The Breathing

Correct breathing is essential to get the most out of this exercise. In addition, correct breathing stabilizes you and helps you to perform the squats correctly. Before you start to squat down, take a deep breath and hold it until you are back up. The air in your lungs will give you more stability in your stomach. This is the so-called “Valsalver Maneuver”: you take a breath at the top, hold it during the squat and rise and then breathe out and in again at the top. It is also possible to inhale during the downward movement and then hold it during the upward movement. This will especially help those who have a problem with a slow, controlled downward movement.

The downward movement

Now it’s time to create tension in your body. Imagine someone is hitting you in the pit of your stomach and you can only repel the blow by tensing your abdominal muscles. Maintain this abdominal tension during every single repetition. Push your hips backwards while your knees bend and push forward and outwards. For this, imagine that you are sitting on a small stool or the toilet. But only go as low as you can while keeping your back straight! Ideally, you should be able to break the parallel position with your back straight. This is where your bottom is below knee height at the deepest part of the squat. In the high bar squat you have reached your full range of motion when your back thigh completely covers your calf while the upper body is upright and your heels are firmly on the ground. In any case, you should distribute your weight evenly between the forefoot and heel throughout the exercise. For the low bar squat, the lowest position is reached when your thighs are parallel to the ground.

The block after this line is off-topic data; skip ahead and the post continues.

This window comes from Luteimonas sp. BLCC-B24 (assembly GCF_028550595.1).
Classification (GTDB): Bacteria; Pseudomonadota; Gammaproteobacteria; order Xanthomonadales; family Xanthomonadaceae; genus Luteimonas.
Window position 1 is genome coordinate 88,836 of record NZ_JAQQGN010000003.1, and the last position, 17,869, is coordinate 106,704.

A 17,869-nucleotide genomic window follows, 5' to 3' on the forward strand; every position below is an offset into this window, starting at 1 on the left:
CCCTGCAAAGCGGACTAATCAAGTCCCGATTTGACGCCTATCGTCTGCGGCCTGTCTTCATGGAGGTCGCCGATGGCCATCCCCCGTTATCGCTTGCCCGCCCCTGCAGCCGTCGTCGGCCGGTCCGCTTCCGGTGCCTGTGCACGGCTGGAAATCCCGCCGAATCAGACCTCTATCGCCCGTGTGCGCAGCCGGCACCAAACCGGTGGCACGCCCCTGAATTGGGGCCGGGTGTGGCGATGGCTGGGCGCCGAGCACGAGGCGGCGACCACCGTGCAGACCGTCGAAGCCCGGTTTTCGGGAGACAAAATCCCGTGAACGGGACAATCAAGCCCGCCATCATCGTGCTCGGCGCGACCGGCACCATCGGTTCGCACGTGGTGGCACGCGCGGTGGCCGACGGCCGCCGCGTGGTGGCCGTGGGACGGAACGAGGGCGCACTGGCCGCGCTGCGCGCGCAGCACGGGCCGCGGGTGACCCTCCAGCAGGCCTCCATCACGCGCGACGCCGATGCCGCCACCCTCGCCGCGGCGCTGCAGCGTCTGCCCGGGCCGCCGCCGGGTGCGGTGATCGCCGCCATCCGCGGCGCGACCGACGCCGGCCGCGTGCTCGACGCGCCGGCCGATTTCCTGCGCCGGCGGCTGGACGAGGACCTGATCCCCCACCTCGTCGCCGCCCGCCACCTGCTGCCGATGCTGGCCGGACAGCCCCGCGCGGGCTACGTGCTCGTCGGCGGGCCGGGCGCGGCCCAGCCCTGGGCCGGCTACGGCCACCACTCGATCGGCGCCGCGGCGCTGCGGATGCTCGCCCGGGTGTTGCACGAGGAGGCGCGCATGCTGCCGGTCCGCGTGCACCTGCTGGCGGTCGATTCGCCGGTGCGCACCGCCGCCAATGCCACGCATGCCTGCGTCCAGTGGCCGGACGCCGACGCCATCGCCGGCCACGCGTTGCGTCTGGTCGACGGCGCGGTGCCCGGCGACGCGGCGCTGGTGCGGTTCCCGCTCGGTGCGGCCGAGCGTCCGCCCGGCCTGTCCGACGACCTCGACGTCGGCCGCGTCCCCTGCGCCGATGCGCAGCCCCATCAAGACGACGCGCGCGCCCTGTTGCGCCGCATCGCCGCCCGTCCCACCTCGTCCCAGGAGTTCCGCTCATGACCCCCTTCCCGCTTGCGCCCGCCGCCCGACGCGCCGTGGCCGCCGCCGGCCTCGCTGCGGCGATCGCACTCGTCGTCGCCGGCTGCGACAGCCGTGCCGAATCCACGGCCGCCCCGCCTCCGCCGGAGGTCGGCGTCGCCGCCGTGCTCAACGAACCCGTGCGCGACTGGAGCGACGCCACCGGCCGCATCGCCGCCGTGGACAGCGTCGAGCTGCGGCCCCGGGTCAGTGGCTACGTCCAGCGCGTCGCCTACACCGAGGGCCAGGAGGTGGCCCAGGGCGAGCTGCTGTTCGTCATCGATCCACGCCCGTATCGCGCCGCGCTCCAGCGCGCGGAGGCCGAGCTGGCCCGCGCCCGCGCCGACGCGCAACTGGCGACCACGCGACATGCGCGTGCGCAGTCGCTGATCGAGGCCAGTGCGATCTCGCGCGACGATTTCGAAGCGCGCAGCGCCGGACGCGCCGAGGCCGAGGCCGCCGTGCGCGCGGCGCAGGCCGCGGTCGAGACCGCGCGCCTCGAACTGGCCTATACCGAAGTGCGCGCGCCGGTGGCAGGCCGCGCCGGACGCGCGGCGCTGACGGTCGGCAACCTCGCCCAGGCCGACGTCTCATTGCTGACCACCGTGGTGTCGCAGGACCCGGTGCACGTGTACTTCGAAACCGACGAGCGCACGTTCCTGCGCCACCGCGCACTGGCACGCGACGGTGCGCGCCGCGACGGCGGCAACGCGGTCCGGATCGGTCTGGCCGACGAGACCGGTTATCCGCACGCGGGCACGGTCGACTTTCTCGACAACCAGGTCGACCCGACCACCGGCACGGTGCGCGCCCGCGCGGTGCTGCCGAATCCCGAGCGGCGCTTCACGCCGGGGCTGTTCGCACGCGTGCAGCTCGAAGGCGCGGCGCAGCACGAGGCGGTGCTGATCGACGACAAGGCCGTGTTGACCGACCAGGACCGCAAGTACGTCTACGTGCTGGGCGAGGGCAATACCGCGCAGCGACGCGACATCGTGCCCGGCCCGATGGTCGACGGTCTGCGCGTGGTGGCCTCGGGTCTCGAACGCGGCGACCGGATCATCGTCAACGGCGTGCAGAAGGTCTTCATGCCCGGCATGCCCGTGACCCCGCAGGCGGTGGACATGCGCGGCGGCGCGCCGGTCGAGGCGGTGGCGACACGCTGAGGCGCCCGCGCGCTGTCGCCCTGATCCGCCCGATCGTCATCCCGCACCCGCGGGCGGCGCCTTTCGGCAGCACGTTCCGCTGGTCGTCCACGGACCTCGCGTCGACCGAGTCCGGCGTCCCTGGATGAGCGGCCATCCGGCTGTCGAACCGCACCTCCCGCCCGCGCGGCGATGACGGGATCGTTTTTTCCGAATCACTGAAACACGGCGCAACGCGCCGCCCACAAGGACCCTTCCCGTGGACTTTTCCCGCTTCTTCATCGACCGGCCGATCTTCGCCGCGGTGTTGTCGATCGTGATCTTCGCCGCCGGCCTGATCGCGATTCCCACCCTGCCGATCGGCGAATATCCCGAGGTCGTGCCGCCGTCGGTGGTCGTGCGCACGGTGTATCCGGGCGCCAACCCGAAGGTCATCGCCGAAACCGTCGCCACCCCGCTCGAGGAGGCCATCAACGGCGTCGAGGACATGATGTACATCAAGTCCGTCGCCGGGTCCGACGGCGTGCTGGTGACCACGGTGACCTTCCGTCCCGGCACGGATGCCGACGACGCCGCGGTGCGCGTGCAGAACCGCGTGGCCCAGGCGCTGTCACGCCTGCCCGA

The upward movement

From the lowest point of the squat you go directly up again. To do this, push your knees outwards, keep your chest up and press your feet into the ground. The barbell should be in a vertical line above your metatarsus and your upper body should remain straight the whole time. It is best to pause briefly at the top between repetitions. To do this, push your knees forward together with your hips and breathe out so that the weight rests securely on your skeleton (“Lock Out”). Now focus on your next repetition and take a deep breath. After you have completed your final repetition, put the barbell back into the rack in a controlled manner. Make sure that the barbell is securely in the holder by checking left and right.


Recommended weight for squats

Weights for Exercising

Squats and deadlifts are the free weight exercises where one can lift the most weight. Due to the complex execution, it is nevertheless particularly important in squats to first master the correct technique in order to avoid injuries. As a beginner you can practice with a broomstick or with just the barbell without any additional weight. Once your technique is correct, you can then begin to slowly increase the weight – the correct execution should still be the main focus for advanced athletes.


Equipment for Squats

  • Barbell (preferably an Olympia barbell with 220 cm length)
  • If necessary weight discs
  • Power Rack or other barbell mount

Variations of Squats

Repetitions and Exercises

There are countless variations of squats with and without weights.

High Bar and "Low Bar" Squats

The classic backsquats can be divided into High Bar and Low Bar squats. In the Low Bar squat, the bar is positioned about 2.5 to 5 cm lower on the back than in the High Bar squat. The low bar version involves the hip extensors more and the leg extensors less than in the high bar version, which is a more complete exercise due to a shifted center of gravity and a smaller range of motion. In addition, due to the stronger forward extension in the low bar position, the lower back is stressed a little more than in the high bar position, where the posture is more upright. On the other hand, the high bar version requires greater mobility in the ankle joints and the knees. Note, you will acquire this mobility by repeating the exercise. Which option you find easier comes down to your flexibility and your individual anatomy. The relationship between your upper and lower body is a deciding factor: if you have a short upper body and long legs you will probably find it difficult to keep your upper body vertical and the low bar might be a better alternative. However, your goal should be to be able to perform a technically correct High Bar squat, as this is associated with a good strength ratio of the muscles in your body and adequate mobility. There is no body type for which this goal is impossible.